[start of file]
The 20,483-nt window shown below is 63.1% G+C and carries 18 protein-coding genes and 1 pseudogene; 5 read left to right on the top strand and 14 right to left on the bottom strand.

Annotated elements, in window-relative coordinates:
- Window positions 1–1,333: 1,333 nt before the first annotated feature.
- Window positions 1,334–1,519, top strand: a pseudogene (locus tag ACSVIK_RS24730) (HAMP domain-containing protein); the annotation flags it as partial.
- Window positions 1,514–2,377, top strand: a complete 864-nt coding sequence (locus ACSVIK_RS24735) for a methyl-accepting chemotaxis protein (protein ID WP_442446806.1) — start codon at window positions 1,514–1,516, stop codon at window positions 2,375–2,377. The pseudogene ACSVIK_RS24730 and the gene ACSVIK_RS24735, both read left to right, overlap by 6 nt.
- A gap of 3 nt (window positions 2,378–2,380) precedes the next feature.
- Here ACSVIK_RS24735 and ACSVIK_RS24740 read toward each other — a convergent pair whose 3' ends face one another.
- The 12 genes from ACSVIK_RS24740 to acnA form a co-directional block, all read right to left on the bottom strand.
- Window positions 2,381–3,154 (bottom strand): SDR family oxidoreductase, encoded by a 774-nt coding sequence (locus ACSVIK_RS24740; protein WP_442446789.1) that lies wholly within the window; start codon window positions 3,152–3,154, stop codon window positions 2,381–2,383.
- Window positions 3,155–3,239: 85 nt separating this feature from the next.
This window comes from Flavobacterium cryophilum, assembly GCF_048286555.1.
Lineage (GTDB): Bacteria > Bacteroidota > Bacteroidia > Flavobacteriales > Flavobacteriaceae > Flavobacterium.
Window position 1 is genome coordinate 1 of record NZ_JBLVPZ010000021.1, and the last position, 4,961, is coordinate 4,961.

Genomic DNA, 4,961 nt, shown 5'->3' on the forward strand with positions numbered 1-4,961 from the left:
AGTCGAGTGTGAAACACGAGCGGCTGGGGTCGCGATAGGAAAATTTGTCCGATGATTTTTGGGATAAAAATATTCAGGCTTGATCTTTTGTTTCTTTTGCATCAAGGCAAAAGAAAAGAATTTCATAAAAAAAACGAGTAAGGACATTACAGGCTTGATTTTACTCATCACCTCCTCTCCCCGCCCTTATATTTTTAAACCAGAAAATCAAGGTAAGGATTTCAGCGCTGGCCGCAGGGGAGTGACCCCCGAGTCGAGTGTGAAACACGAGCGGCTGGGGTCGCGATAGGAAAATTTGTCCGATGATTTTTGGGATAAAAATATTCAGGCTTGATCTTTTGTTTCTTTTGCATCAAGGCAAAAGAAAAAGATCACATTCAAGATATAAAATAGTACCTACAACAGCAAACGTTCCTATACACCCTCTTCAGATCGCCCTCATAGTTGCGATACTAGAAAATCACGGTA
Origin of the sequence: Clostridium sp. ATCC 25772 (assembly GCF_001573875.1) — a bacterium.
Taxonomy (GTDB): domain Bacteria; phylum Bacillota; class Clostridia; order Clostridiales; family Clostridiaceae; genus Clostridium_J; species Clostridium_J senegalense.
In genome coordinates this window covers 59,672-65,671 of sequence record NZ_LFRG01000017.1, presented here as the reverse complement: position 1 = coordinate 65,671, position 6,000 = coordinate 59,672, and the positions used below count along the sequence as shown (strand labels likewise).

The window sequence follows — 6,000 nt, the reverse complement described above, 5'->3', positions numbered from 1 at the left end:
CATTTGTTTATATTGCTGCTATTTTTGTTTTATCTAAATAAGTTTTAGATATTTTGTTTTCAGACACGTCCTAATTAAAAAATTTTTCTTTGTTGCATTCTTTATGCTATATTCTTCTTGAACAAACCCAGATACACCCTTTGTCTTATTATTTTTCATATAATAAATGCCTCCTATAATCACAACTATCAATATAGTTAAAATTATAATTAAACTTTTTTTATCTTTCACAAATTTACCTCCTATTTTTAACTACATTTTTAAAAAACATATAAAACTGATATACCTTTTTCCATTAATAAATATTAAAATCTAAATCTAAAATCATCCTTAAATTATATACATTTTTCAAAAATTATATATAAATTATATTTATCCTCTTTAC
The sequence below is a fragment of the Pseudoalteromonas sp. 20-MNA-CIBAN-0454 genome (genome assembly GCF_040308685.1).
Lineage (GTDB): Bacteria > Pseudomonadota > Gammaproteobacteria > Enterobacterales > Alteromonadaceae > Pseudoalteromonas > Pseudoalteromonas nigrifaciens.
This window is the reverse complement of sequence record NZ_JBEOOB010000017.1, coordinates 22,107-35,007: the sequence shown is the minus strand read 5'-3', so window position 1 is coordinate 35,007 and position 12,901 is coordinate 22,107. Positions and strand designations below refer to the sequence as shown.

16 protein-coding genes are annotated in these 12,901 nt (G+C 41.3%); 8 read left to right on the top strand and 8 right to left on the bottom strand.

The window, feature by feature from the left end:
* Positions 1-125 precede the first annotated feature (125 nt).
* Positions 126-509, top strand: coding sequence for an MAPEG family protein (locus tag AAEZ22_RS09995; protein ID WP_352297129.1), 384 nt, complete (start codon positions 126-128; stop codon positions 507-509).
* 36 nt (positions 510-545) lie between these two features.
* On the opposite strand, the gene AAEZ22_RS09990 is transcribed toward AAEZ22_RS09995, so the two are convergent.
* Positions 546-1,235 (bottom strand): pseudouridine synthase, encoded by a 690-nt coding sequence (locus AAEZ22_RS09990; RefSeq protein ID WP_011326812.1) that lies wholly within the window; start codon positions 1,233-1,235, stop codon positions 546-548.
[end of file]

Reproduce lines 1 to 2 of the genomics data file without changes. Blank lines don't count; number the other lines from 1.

The 20,483-nt window shown below is 63.1% G+C and carries 18 protein-coding genes and 1 pseudogene; 5 read left to right on the top strand and 14 right to left on the bottom strand.

Annotated elements, in window-relative coordinates: